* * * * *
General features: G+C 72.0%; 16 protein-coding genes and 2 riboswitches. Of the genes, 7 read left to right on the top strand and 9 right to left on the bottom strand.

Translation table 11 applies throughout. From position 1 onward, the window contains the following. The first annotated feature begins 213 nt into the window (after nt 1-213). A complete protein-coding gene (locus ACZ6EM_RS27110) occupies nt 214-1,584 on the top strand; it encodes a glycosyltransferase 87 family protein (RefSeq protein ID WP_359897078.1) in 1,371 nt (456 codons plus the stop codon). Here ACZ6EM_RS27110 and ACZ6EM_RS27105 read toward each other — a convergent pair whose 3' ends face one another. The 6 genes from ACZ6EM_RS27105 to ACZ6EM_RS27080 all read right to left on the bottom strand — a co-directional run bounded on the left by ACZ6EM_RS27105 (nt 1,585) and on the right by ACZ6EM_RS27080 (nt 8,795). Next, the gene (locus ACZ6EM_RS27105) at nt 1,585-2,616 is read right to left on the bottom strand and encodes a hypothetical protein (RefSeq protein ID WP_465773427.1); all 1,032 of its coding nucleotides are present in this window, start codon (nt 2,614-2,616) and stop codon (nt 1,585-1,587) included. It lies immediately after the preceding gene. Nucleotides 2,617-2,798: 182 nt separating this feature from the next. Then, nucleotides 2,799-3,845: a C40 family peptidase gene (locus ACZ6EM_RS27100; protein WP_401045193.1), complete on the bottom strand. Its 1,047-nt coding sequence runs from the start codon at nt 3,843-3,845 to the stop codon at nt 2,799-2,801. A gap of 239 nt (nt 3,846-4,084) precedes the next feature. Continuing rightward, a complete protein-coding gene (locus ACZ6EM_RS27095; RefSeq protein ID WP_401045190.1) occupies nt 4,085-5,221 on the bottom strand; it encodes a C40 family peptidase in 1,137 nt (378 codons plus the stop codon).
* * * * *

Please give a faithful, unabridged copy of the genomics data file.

General features: G+C 72.0%; 16 protein-coding genes and 2 riboswitches. Of the genes, 7 read left to right on the top strand and 9 right to left on the bottom strand.

Translation table 11 applies throughout. From position 1 onward, the window contains the following. The first annotated feature begins 213 nt into the window (after nt 1-213). A complete protein-coding gene (locus ACZ6EM_RS27110) occupies nt 214-1,584 on the top strand; it encodes a glycosyltransferase 87 family protein (RefSeq protein ID WP_359897078.1) in 1,371 nt (456 codons plus the stop codon). Here ACZ6EM_RS27110 and ACZ6EM_RS27105 read toward each other — a convergent pair whose 3' ends face one another. The 6 genes from ACZ6EM_RS27105 to ACZ6EM_RS27080 all read right to left on the bottom strand — a co-directional run bounded on the left by ACZ6EM_RS27105 (nt 1,585) and on the right by ACZ6EM_RS27080 (nt 8,795). Next, the gene (locus ACZ6EM_RS27105) at nt 1,585-2,616 is read right to left on the bottom strand and encodes a hypothetical protein (RefSeq protein ID WP_465773427.1); all 1,032 of its coding nucleotides are present in this window, start codon (nt 2,614-2,616) and stop codon (nt 1,585-1,587) included. It lies immediately after the preceding gene. Nucleotides 2,617-2,798: 182 nt separating this feature from the next. Then, nucleotides 2,799-3,845: a C40 family peptidase gene (locus ACZ6EM_RS27100; protein WP_401045193.1), complete on the bottom strand. Its 1,047-nt coding sequence runs from the start codon at nt 3,843-3,845 to the stop codon at nt 2,799-2,801. A gap of 239 nt (nt 3,846-4,084) precedes the next feature. Continuing rightward, a complete protein-coding gene (locus ACZ6EM_RS27095; RefSeq protein ID WP_401045190.1) occupies nt 4,085-5,221 on the bottom strand; it encodes a C40 family peptidase in 1,137 nt (378 codons plus the stop codon).